Feel comfortable skipping the gym if your sleeping patterns are not adequate for recovery, you are getting weaker or less enthusiastic about the gym etc. Be able to self-monitor your intensity and pull it back where needed.
Weight loss, weight gain prevention and weight maintenance all rely upon the same principle: CALORIE MANAGEMENT.
If you want to avoid excessive weight gain during your holiday, you need to be cognizant of your choices on holidays! This is non-negotiable, even the healthiest individual will gain bodyfat when presented with unlimited amounts of calories and lack of awareness of energy balance.
You cannot escape it. So don’t try to! If you want to prevent fat gain on your holiday then your goal should involve;
a) Maximising your enjoyment during your holidays whilst
b) Minimising your excessive calorie intake.
So this means that before you go away, you’ve got a number of questions you need to ask:
What is my poison?
Do you love a drink?
Or are you more persuaded by amazing dishes and local customs surrounding food?
Maybe you like both?
Choose what you’re willing to sacrifice.
If you are unwilling to sacrifice anything and want to spend the entire time eating, drinking and being unconcerned with your intake while you are away, then you can stop reading this article now.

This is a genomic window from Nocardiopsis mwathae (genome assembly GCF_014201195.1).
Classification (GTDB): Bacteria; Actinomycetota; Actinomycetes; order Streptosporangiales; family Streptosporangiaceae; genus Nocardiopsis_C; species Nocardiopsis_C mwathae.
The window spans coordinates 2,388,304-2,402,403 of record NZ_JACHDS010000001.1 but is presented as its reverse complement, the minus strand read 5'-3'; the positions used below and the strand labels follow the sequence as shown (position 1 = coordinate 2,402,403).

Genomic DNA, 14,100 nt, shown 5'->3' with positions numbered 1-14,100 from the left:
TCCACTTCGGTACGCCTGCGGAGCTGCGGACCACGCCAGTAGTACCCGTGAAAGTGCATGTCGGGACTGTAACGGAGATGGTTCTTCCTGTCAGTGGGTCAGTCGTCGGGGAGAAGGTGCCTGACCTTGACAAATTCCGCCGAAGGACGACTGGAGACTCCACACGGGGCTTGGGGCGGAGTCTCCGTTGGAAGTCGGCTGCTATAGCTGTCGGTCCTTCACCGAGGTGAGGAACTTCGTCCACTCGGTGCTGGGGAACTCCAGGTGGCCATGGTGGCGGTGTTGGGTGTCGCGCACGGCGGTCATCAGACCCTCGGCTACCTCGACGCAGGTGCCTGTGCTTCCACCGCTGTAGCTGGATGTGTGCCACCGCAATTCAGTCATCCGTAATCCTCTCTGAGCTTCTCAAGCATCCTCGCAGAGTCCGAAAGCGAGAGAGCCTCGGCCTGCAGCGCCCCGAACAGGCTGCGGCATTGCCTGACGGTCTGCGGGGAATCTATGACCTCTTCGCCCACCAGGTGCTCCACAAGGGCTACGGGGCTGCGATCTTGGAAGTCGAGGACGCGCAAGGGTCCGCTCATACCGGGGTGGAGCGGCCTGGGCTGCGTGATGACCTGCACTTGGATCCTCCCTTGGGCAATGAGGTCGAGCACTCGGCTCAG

I assume if you’re still reading, then you’re willing to sacrifice something to enjoy yourself without blowing out. If that’s the case – then choose your poison!
It’s safe to say that eating and drinking everything without caution will be the greatest negative impact upon your calorie management.
Alcohol can impede both the use of glycogen as fuel and fat oxidation as it is a toxin. When we drink, our livers sole purpose is to remove alcohol from the bloodstream and to prevent alcohol poisoning. Unlike food, alcohol crosses from the stomach directly into the bloodstream and so therefore when this occurs, digestion and fat oxidation is slowed dramatically.
Combining alcohol with incredibly calorific, dense and rich foods is the fastest way to add bodyfat, and it’s easily done considering that when we are drunk our inhibitions are impacted.
If you want to eat rich foods, particularly those with a high amount of carbohydrates and fats combined such as creamy pastas, pizzas, curries and many customary foods – avoiding alcohol is highly recommended.
Choose which you would prefer NOW, before you go on holidays. One of the best ways to do this is to ask;
What’s my current approach to food and drink?
Do you look at food as a source of pleasure and of indulgence?
Do you see food that is high in sugar and fats and find it difficult to resist?
Do you often find that you overeat without even noticing, or you’re frequently going back and forth to the kitchen to eat when you are bored?